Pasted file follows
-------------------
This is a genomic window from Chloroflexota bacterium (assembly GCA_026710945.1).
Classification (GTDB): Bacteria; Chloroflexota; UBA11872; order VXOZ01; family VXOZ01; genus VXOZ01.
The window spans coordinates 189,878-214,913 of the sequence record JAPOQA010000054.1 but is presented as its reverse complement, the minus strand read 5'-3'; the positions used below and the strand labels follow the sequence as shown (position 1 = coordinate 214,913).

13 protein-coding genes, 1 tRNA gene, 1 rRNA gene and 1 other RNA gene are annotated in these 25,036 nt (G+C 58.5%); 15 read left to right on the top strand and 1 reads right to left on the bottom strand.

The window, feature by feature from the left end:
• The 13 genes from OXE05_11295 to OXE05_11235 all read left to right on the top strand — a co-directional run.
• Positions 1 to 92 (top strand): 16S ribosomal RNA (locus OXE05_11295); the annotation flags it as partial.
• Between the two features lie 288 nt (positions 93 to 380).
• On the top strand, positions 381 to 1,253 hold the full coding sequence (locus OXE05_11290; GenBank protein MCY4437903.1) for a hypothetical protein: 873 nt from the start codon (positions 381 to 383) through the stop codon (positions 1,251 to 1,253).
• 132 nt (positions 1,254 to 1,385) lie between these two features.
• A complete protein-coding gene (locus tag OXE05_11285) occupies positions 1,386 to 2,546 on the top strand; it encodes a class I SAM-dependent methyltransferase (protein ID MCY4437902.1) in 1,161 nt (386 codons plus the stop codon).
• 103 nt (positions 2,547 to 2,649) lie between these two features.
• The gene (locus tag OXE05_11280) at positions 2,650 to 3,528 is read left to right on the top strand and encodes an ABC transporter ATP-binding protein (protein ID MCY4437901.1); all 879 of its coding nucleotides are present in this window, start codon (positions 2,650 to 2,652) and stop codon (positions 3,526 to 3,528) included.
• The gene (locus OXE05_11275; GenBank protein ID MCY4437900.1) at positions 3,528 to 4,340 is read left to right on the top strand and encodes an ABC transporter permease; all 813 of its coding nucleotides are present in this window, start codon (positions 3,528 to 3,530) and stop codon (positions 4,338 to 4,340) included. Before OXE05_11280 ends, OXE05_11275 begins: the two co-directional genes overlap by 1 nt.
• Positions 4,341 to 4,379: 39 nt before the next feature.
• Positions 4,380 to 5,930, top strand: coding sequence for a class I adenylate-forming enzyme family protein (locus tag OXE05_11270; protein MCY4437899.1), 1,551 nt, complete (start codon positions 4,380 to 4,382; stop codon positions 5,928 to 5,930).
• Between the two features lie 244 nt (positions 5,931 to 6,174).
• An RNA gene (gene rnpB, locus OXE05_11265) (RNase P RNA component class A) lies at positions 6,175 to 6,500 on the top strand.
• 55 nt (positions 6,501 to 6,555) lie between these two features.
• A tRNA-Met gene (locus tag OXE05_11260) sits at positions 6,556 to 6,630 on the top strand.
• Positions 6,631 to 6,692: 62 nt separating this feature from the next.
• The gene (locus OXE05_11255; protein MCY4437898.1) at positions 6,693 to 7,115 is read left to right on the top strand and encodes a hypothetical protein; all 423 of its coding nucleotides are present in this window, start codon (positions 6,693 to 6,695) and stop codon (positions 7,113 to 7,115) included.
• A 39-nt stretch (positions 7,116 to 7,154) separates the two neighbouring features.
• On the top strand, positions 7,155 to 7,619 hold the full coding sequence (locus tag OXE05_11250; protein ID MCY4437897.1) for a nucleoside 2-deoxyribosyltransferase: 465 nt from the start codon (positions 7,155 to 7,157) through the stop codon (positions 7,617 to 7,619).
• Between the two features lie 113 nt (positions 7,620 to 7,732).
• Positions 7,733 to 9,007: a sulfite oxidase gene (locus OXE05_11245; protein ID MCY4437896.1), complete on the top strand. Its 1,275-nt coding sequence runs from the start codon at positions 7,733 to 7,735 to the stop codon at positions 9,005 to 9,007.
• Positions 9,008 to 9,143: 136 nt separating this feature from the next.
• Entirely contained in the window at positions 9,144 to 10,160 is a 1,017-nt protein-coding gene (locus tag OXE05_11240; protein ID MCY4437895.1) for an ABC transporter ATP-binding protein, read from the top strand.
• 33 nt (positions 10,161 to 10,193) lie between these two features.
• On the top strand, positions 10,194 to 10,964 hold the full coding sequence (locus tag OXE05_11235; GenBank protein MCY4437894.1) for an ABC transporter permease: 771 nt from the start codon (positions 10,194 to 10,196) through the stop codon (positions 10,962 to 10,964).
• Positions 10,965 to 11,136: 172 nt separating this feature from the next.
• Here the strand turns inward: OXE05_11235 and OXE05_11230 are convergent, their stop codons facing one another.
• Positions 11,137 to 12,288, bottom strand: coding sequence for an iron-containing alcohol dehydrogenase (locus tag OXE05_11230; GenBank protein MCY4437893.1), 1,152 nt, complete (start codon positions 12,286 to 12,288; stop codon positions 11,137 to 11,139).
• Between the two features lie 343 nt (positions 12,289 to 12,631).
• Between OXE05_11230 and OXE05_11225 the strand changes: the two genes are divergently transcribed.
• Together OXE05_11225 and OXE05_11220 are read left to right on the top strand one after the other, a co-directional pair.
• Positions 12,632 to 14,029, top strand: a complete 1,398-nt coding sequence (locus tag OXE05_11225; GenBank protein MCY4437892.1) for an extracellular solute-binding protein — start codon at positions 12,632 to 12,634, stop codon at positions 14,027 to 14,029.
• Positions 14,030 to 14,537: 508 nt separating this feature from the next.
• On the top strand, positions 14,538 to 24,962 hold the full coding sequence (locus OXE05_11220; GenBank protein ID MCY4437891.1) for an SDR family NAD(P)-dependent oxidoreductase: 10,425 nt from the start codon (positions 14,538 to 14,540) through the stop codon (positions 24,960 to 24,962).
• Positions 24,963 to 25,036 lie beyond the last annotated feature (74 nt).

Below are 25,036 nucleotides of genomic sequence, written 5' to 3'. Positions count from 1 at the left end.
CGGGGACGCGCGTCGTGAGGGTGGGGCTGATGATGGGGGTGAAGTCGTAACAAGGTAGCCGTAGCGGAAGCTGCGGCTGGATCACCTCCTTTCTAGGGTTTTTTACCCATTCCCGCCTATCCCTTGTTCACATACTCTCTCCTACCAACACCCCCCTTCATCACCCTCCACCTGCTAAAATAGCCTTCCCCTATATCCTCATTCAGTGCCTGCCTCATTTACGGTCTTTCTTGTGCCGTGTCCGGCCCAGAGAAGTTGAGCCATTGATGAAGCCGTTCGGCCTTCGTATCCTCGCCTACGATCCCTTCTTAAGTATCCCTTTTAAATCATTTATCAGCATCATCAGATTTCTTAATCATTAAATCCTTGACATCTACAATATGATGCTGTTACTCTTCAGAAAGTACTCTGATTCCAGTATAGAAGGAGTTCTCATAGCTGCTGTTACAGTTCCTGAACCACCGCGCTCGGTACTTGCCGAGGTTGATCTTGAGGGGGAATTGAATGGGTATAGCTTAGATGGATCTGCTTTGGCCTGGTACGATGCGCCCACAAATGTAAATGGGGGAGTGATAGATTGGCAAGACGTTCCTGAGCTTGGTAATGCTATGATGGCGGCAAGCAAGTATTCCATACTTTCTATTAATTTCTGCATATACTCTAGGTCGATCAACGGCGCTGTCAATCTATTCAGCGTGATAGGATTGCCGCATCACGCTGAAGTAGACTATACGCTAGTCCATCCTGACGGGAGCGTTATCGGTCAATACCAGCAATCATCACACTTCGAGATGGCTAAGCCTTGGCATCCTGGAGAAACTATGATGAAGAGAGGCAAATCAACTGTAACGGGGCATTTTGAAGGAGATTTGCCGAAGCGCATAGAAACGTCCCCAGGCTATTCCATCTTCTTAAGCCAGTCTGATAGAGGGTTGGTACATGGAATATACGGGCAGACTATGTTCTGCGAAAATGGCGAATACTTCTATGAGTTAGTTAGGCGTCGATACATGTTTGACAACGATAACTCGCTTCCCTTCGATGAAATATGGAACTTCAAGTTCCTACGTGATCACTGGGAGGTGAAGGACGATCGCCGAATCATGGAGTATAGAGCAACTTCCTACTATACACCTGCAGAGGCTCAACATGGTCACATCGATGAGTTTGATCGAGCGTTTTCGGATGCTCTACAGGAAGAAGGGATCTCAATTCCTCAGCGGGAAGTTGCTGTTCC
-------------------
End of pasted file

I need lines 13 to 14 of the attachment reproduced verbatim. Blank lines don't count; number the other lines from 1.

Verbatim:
• The gene (locus tag OXE05_11280) at positions 2,650 to 3,528 is read left to right on the top strand and encodes an ABC transporter ATP-binding protein (protein ID MCY4437901.1); all 879 of its coding nucleotides are present in this window, start codon (positions 2,650 to 2,652) and stop codon (positions 3,526 to 3,528) included.
• The gene (locus OXE05_11275; GenBank protein ID MCY4437900.1) at positions 3,528 to 4,340 is read left to right on the top strand and encodes an ABC transporter permease; all 813 of its coding nucleotides are present in this window, start codon (positions 3,528 to 3,530) and stop codon (positions 4,338 to 4,340) included. Before OXE05_11280 ends, OXE05_11275 begins: the two co-directional genes overlap by 1 nt.